Should you buy these 4 coal mining companies to weather low coal prices?

Cutting costs and expanding production can open up margins and increase revenue.

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News reports of the general slide in the coal industry have been pretty steady over the past year or two. The number of industry jobs lost is up to around 8,000 in Queensland alone.

The outlook is for another three to five years before mining makes a recovery and in the meantime other countries like the US, South Africa and Canada will be adding to the global coal supply.

It has been described by mining organisation experts as a “survival of the fittest”. When things sound that bleak, I like to start looking through the industry to get an idea which companies will make it through and which may struggle.

They may not be immediate “buys”, yet you can see the ones that will come back stronger when the market turns up again.

Both Rio Tinto Limited (ASX: RIO) and BHP Billiton Limited (ASX: BHP) produce coal in Queensland. Rio Tinto’s energy division, which oversees its coal business, only contributes about 10% of total group revenue. Iron ore makes up about half of total revenue, so the recent production expansion program is more than offsetting the decline in coal earnings.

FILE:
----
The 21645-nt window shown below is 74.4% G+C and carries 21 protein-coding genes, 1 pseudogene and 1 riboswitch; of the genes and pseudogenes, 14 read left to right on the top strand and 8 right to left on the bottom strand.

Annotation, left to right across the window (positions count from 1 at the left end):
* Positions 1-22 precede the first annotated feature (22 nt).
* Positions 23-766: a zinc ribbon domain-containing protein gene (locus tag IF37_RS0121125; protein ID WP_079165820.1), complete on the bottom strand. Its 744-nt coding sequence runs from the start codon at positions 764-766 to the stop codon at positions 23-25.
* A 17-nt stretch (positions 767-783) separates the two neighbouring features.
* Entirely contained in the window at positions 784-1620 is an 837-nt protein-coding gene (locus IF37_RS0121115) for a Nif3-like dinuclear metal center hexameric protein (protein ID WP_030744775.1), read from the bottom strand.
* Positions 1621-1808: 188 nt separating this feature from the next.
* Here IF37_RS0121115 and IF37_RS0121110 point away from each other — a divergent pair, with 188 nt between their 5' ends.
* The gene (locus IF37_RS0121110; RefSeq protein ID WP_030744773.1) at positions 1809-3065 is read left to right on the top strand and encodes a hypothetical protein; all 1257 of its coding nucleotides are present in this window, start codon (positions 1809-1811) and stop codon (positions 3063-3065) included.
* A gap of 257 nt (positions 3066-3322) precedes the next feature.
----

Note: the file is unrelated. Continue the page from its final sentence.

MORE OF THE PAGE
For BHP, the coal composition is about 16% of total revenue. Iron ore is double that and it also has petroleum and copper production. Actually, its metallurgical coal production is up and energy coal is in line with previous results. Thanks to cost savings and higher production, the division’s underlying EBIT was up for the first half of FY2014.

Whitehaven Coal Limited (ASX: WHC), a NSW-based coal producer, has pressed on with its plans to increase production while coal prices are soft. In the first half of FY2014, it produced 48% more and sales volumes climbed from 2.6 million to 4.3 million over the past 12 months ended 31 December 2013.

In FY2013 it had an underlying net loss of about $60 million and its 1H 2014 interim result was an underlying net loss of another $8.9 million. The loss is getting smaller. By the first quarter of calendar year 2015, the company is expecting first coal production at its new Maules Creek mine. As it moves from development to production, capex costs will hopefully decline and free up more earnings.

New Hope Corporation Limited (ASX: NHC) sold about 10% more coal in the first half of FY2014 on the previous corresponding period, yet coal production was down by about 11%. Its interim result was a 67% fall in net profit after tax. This follows a down year in annual profit in FY2013.

Foolish takeaway

The major miners are diversified enough to weather this downturn. The single category producers have to reduce costs substantially and raise production to achieve earnings stability.

As an investor I would sit on the sidelines until coal prices rise enough to create comfortable margins.

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Motley Fool contributor Darryl Daté-Shappard does not own shares in any company mentioned. 

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